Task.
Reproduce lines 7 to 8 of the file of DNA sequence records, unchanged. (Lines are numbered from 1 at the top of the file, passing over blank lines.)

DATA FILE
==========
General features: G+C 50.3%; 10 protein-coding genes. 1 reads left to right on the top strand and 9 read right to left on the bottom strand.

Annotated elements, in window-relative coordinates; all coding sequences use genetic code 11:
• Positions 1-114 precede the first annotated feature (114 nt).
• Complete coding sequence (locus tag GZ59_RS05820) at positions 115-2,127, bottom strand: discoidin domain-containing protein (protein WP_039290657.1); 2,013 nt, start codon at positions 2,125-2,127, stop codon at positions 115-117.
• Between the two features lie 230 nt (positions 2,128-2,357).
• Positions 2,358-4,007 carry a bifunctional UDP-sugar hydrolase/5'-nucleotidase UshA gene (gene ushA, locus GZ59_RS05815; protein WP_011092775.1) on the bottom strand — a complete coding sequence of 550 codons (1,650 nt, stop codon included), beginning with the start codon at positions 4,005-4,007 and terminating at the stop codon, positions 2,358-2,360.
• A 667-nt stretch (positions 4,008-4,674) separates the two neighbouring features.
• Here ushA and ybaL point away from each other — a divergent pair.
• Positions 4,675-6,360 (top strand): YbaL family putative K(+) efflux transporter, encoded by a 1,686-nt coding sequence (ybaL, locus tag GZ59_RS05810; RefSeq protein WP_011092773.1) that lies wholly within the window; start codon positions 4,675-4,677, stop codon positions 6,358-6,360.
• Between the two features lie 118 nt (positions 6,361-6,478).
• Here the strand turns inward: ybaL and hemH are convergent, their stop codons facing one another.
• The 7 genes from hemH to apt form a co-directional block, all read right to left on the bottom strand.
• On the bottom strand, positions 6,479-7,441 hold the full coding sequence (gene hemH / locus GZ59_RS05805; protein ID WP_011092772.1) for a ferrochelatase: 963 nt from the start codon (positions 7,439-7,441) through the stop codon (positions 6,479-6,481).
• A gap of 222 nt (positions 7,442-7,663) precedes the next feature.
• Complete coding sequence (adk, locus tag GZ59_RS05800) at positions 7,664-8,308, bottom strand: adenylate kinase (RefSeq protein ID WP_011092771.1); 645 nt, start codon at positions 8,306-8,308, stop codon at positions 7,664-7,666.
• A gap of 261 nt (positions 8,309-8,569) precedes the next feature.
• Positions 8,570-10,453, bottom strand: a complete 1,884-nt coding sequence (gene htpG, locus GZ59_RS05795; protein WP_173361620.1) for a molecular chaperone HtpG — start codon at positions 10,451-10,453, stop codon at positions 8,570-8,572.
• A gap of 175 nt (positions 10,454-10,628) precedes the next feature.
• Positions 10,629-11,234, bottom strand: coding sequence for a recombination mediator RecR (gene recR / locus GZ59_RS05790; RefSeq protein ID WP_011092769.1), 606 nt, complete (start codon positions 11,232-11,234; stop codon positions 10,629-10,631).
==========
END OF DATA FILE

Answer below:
• A 667-nt stretch (positions 4,008-4,674) separates the two neighbouring features.
• Here ushA and ybaL point away from each other — a divergent pair.